Monday, August 25, 2014



Thinking About: The Cost of Things

I buy a Sunday paper on a semi-regular basis. A good part of the reason I do so is for the more in-depth analysis of world events you don’t get on most TV news programmes. Part of the rest is to see what’s going on in the world and finally to laugh at the stupid prices people (apparently) pay for pretty mundane objects.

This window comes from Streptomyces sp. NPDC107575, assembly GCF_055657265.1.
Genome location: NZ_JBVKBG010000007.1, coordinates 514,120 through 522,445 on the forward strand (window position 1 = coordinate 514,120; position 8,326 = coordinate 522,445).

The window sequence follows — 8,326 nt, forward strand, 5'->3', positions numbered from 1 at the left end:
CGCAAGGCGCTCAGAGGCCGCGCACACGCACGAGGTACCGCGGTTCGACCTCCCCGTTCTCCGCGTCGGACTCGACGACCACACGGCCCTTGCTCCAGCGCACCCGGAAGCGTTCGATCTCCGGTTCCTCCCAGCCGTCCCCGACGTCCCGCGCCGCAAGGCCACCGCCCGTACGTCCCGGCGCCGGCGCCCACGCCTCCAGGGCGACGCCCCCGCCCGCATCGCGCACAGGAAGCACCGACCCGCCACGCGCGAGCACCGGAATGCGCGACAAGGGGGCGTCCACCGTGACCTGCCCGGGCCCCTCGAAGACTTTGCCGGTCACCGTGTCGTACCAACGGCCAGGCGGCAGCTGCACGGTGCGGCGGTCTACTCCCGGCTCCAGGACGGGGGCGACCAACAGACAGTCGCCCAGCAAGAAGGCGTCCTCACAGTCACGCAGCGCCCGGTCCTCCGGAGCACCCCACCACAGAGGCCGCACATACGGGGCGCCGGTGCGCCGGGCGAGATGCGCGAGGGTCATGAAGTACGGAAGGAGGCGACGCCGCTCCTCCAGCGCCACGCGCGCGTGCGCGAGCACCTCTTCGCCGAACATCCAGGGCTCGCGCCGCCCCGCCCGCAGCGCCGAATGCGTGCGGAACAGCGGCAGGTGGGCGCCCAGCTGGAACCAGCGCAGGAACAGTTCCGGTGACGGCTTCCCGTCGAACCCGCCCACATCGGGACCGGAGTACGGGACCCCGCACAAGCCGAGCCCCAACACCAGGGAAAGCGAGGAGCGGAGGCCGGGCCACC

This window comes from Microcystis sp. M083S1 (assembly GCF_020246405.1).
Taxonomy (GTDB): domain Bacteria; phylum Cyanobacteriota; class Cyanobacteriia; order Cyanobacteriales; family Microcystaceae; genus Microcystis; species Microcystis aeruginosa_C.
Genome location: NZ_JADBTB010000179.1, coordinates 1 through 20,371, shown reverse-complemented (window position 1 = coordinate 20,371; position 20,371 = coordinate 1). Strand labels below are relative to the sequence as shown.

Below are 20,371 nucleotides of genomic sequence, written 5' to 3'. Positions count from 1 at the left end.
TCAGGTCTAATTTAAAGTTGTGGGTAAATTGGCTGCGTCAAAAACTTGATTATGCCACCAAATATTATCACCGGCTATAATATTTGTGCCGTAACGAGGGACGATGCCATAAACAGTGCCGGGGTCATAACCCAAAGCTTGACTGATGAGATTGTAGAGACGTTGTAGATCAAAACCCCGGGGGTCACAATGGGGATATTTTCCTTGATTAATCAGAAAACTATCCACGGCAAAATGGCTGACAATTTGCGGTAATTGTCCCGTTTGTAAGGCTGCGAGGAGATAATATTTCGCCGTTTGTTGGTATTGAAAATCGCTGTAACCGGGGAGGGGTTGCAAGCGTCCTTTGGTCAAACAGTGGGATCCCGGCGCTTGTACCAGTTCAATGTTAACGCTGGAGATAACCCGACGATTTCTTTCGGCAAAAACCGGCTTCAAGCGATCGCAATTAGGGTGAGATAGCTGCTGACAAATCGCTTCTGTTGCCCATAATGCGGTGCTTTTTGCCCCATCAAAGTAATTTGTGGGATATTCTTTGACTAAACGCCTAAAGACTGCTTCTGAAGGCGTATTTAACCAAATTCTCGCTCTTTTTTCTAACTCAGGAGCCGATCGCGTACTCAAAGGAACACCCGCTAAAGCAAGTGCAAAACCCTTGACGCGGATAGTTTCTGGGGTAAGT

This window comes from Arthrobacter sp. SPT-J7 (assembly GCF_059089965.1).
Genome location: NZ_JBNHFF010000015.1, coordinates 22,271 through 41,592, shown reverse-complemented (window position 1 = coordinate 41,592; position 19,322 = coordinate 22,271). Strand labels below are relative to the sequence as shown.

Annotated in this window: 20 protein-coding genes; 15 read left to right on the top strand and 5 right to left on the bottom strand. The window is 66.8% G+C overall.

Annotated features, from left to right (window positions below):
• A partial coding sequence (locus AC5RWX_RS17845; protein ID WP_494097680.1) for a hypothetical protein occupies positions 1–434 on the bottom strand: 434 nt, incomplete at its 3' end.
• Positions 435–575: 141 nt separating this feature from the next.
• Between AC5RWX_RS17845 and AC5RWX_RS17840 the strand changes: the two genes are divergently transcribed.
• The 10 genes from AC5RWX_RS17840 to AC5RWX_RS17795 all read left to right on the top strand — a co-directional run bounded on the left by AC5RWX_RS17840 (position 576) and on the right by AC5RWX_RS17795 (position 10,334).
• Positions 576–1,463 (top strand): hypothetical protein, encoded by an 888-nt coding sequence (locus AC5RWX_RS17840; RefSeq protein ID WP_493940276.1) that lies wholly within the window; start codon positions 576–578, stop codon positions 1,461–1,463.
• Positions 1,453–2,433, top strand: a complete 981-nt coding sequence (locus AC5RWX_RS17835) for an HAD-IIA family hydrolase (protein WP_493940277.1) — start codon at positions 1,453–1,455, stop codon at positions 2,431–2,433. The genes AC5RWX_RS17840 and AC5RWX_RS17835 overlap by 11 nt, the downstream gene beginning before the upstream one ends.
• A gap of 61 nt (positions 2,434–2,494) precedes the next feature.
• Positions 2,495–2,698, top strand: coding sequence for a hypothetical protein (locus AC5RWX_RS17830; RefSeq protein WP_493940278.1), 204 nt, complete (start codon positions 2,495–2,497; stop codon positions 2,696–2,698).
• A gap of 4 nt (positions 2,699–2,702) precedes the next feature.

Mostly the adverts are aimed at women – with handbags and shoes predominating. Frankly, if I was a woman I’d be insulted at the crap I’m supposed to spend my hard earned money on. Would I spend £325 on a pair of sunglasses even if they are by Prada? No, I wouldn’t. Apart from the fact that they are frankly ugly I just couldn’t bring myself to spend that kind of money on something that is probably no more functionally effective as something costing 10% of the price. Would I spend £150 on a (again) frankly ugly T-shirt by Levi’s even if it has a ‘vintage’ print on it? No, I wouldn’t. It’s a ridiculous price to pay for something like that, as is £120 for some beach shorts or £345 on a muddy brown beach bag. OK, I admit that a £120 pair of shorts will probably be of better quality than a £10 pair but will they be 12x better? 6x? 3x? What justifies the price tags except designer names and the willingness of some people (enough for the companies to keep selling them at these prices anyway) to pay for them? Why do people feel the need to buy over-inflated items and them display them to everyone else? Is it simply that people feel the need to show that they have enough disposable income to effectively waste it on expensive (and often hideous) items of clothing and accessories? Do they expect other people to admire their buying power or, harder to believe, their taste and therefore to look up to them and want to get to know them? Do other people actually look at someone with a Prada bag and think “There’s someone to admire. I wish I could get to know them or be them.” Really? Are we humans really that shallow? OK, stupid question…..